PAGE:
As you well know, Friday was a bad day for tech stocks. All it took was a single memorandum from Goldman Sachs about a “valuation air-pocket” (whatever THAT means) to slam literally hundreds of billions of dollars of assets into non-existence. Amazon is a good example of how swiftly this “air pocket” got deflated………
But what does that mean, really? I woke up this morning with an interesting metaphor that I think helps explain it.
I was prompted to think about this metaphor after I read something last night about how, once a stock has reached a certain ridiculous level, it sort of doesn’t matter how much more ridiculous it gets, because all sensible rules of valuation are out of the window. If Amazon is at trading with a P/E of 180, there’s no reason it shouldn’t be at a P/E of 250, 120, 500, or 5000. It’s all just dumb and a matter of fiscal musical chairs. Whereas when a stock like Tesla was trading at, say, $37/share, such as when I first started writing about the company in very positive terms, it’s easier to make a case to purchase.
So the rather macabre way I think of it is a person jumping out of a window. If you jump out of a first floor window, the result is meaningless. You stroll away. Deciding instead to jump out of the second floor, fifth, or tenth all are really different decisions with different outcomes. It’s the different between easily walking away, twisting your ankle, breaking your leg, or dying.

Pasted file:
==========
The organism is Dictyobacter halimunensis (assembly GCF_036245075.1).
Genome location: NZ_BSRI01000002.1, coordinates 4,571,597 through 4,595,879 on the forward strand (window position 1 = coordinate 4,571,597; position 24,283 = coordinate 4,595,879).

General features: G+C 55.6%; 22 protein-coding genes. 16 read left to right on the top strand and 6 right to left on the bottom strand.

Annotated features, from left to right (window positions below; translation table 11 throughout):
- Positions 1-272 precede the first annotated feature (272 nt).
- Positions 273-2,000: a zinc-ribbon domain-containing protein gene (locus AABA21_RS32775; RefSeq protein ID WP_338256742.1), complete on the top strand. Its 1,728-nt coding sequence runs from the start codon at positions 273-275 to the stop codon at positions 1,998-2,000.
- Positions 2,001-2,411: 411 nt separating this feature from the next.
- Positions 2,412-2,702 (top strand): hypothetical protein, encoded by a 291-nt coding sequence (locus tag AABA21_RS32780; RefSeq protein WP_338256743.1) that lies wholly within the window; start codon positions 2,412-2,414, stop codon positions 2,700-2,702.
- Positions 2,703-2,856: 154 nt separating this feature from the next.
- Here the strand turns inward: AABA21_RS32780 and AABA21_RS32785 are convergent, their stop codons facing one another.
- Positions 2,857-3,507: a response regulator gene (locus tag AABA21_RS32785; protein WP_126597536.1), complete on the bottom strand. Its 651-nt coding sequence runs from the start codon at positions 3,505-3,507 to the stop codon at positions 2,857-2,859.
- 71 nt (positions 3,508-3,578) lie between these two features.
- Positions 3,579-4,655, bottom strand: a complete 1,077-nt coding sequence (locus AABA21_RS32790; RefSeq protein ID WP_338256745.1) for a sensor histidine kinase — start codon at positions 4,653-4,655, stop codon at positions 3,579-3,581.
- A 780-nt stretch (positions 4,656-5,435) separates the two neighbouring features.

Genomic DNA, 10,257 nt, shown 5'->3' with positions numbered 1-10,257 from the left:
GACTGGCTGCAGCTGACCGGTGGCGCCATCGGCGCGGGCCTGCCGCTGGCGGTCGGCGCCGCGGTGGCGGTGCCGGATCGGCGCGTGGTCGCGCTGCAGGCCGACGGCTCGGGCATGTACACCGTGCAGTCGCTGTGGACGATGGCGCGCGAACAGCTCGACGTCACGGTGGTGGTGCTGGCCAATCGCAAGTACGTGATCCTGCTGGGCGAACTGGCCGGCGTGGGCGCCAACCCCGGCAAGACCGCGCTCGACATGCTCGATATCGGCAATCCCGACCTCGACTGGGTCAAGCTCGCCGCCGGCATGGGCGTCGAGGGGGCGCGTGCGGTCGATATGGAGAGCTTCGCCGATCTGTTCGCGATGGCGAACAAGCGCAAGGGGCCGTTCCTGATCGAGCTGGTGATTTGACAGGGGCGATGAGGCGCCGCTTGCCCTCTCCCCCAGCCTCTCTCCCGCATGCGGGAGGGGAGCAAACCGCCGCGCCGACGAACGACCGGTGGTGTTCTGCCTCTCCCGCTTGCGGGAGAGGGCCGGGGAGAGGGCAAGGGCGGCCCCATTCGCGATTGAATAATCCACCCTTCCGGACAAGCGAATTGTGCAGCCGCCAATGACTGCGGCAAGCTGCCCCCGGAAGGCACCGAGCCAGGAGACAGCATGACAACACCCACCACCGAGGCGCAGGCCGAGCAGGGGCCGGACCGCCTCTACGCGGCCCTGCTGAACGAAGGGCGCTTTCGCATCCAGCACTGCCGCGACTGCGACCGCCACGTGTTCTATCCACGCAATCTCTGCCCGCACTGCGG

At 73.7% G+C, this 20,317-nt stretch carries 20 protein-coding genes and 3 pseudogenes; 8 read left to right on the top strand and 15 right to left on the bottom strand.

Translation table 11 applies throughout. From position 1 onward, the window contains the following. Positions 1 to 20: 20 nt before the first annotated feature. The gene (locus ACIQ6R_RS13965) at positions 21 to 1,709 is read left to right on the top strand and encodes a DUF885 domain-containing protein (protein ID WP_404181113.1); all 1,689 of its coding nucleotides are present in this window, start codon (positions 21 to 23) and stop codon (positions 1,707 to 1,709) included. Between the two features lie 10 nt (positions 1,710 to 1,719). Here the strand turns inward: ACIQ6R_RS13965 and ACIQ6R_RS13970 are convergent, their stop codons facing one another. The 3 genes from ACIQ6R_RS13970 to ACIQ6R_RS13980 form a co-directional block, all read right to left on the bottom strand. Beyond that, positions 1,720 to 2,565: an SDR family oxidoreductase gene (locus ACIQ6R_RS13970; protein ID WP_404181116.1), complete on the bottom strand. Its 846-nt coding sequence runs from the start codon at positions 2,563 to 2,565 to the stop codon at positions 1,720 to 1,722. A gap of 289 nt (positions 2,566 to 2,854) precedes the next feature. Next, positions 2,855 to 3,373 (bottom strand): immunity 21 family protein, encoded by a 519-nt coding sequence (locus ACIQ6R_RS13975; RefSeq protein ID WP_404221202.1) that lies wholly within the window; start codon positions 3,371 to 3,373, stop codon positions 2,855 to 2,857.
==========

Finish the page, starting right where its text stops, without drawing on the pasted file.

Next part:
It’s similar, I think, when looking at stocks with sensible valuations. Buying Bank of America at $4 a share, like it was just a few years ago, is sort of a “jump from the second floor” kind of decision.
These days, however, no one is on the lower levels anymore. There comes a point where, frankly, it doesn’t matter if you are on the 50th floor, the 100th floor, or the 500th floor – – you get “splat” every time, and there’s no reason that Amazon, which crossed $1,000/share last week, shouldn’t reach $7000/share or perhaps may never see $1000/share again in human history.
Thus, we get these “air pockets”, such as with Apple, because whoever bought last week lost the game of musical chairs. See, in the span of just a few hours, about NINE WEEKS of price appreciation was destroyed.
One can only hope that the market, as a whole, can one day realize just how up the skyscraper it is.